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Scuba Diving Costs Less Than Most Other Activities (and you get a certificate at the end too….)

How much do scuba diving lessons cost is a hot question among students and dive centers alike. Scuba diving allows you to go places that are outside of our normal biological means, it allows us to breathe underwater. It is a truly magical feeling and you can partake in this sport pretty much anywhere that there is water. So why does scuba diving cost what it does – why do we need to invest in our scuba diving education?

Compared with getting started in other popular sports and outdoor activities, learning how to scuba dive isn’t expensive. Scuba diving is a sport that offers one of the highest returns on your investment in terms of enjoyment. Learning to scuba dive is great value when you consider that you learn to dive under the guidance and attention of a highly trained, experienced professional – your PADI Scuba Instructor. What’s more, you receive a certification to scuba dive at the end of a PADI Open Water Diver course (few other activities can offer that).

To compare scuba diving to other sports that require training I would like you to consider how much you would expect to pay for:



Skiing Lessons Cost the Earth in Comparison

•       a full day of surfing lessons.

•       a weekend of rock climbing lessons.

•       a weekend of kayaking lessons.

•       a weekend of skiing lessons.

•       about three hours of private golf lessons.

•       about three hours of private water skiing lessons.

•       one amazing night out at the pub!

Scuba Lessons Cost

Check out how much skiing costs!


How much do scuba lessons cost? I think you will find scuba diving is the best value for money on a time vs money scale.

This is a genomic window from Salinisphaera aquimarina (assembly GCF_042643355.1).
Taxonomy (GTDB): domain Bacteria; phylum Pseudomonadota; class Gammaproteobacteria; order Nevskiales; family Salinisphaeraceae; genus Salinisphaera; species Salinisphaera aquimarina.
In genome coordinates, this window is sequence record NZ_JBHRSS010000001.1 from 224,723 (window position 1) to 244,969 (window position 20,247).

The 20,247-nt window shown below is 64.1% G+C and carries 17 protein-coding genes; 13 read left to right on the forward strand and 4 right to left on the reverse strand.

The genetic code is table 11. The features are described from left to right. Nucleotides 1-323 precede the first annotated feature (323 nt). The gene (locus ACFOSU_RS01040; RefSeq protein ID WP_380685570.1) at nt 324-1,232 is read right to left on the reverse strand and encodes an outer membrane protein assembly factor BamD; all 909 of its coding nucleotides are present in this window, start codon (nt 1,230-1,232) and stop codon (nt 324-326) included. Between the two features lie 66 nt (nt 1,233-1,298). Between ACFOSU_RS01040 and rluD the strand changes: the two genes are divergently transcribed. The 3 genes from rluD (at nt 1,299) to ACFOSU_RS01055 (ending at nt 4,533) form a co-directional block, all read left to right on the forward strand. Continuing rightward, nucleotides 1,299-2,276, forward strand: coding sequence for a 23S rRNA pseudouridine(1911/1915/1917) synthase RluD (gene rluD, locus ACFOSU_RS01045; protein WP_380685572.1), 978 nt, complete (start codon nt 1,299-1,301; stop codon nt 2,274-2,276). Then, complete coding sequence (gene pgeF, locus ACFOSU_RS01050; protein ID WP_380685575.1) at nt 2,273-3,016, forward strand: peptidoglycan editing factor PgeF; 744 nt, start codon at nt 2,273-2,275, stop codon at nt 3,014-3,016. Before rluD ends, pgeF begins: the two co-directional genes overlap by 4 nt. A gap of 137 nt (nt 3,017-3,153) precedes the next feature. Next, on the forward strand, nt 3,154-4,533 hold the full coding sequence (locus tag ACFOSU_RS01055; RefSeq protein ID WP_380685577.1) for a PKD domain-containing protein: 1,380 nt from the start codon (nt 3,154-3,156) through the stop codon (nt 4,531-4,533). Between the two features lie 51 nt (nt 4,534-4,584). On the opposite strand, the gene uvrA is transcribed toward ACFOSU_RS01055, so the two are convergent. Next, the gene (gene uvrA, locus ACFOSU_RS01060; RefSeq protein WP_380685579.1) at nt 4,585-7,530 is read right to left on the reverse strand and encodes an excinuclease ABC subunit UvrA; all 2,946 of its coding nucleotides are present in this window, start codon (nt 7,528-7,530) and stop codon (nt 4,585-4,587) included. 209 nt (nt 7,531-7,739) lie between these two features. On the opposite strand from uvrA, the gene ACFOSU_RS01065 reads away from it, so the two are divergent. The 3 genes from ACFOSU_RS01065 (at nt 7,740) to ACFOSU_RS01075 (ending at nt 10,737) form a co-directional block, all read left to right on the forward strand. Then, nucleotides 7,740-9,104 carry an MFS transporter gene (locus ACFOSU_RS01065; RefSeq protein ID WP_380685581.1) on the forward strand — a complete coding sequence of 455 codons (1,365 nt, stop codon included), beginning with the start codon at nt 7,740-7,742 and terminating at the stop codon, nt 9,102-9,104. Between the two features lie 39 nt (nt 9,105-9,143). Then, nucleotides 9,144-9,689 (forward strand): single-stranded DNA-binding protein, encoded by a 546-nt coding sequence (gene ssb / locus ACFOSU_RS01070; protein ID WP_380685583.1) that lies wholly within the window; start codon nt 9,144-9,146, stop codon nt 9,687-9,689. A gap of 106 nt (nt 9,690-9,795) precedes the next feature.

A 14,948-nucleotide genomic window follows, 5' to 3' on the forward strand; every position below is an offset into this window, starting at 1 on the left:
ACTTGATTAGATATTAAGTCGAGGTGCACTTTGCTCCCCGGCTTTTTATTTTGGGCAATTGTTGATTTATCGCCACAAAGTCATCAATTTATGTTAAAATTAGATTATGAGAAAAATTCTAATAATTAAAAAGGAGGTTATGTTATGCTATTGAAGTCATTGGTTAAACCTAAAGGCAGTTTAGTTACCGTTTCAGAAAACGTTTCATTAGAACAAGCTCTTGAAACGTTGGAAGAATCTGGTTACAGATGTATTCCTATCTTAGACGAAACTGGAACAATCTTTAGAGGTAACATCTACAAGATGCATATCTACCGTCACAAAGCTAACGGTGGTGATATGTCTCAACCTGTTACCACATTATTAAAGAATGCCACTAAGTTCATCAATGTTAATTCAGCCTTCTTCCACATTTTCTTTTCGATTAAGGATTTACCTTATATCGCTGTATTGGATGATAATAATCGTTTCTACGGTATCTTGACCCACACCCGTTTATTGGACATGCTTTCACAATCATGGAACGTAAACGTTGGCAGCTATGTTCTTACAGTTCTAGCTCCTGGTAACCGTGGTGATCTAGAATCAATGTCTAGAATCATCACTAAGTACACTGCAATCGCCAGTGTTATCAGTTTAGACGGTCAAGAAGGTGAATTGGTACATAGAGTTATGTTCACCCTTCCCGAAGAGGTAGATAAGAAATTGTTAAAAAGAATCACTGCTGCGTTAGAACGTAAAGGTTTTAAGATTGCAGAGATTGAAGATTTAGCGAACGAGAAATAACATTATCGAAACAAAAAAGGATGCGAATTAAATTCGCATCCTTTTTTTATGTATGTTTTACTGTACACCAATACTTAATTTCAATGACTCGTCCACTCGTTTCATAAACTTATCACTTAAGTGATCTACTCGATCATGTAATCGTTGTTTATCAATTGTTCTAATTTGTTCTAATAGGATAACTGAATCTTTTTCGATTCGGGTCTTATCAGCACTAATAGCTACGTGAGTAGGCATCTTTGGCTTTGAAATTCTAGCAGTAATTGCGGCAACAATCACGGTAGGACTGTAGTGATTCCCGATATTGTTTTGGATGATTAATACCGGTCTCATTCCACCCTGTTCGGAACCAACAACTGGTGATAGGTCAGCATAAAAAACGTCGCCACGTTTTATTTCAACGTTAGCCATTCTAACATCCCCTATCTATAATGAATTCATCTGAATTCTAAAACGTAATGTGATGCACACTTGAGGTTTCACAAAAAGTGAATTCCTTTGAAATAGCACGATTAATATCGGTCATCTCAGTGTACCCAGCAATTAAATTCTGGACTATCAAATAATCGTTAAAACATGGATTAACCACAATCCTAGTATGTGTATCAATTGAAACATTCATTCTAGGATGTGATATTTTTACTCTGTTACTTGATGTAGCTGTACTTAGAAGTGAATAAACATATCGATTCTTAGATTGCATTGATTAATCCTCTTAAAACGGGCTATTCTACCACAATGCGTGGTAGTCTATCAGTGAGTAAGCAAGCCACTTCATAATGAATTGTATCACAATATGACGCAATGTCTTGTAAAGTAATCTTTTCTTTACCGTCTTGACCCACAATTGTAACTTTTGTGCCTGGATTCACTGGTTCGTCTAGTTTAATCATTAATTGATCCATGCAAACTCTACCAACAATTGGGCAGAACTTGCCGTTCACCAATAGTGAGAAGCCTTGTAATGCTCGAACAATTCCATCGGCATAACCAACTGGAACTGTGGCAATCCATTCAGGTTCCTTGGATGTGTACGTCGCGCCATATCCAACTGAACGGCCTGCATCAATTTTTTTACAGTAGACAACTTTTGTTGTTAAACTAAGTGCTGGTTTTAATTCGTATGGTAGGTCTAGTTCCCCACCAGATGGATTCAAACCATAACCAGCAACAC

I strongly believe that you get what you pay for. When going to a doctor, do you choose one according to how cheap they are? Or do you choose one on their reputation and how they can care for you by improving your current state of health? If you needed an operation would you go to a doctor who has a filthy office but had prices that were a fraction of all its competitors? Of course you wouldn’t, because you value your health above all other things.


When you learn how to scuba dive you are leaning how to fulfill the most basic of human needs – to breathe – with one vital difference: you will be breathing underwater. When taught correctly, your Open Water course will teach you not only the basics, but will also train you in emergency procedures and will keep you safe if ever the need arises. I don’t know about you, but I would want to know everything. I would want to be trained and then have ample time to master each skill until I was confident that I would react in the right way to an emergency and therefore stand the best chance of staying safe.



I would be nervous if a dive center’s prices were too low….wouldn’t you?

I would be extremely dubious of a dive center whose prices were a fraction of the cost of it’s competitors. Why? Because my life is in the hands of my instructor. I would be nervous if their prices were too low – because surely I would be putting my safety at risk. Wouldn’t I?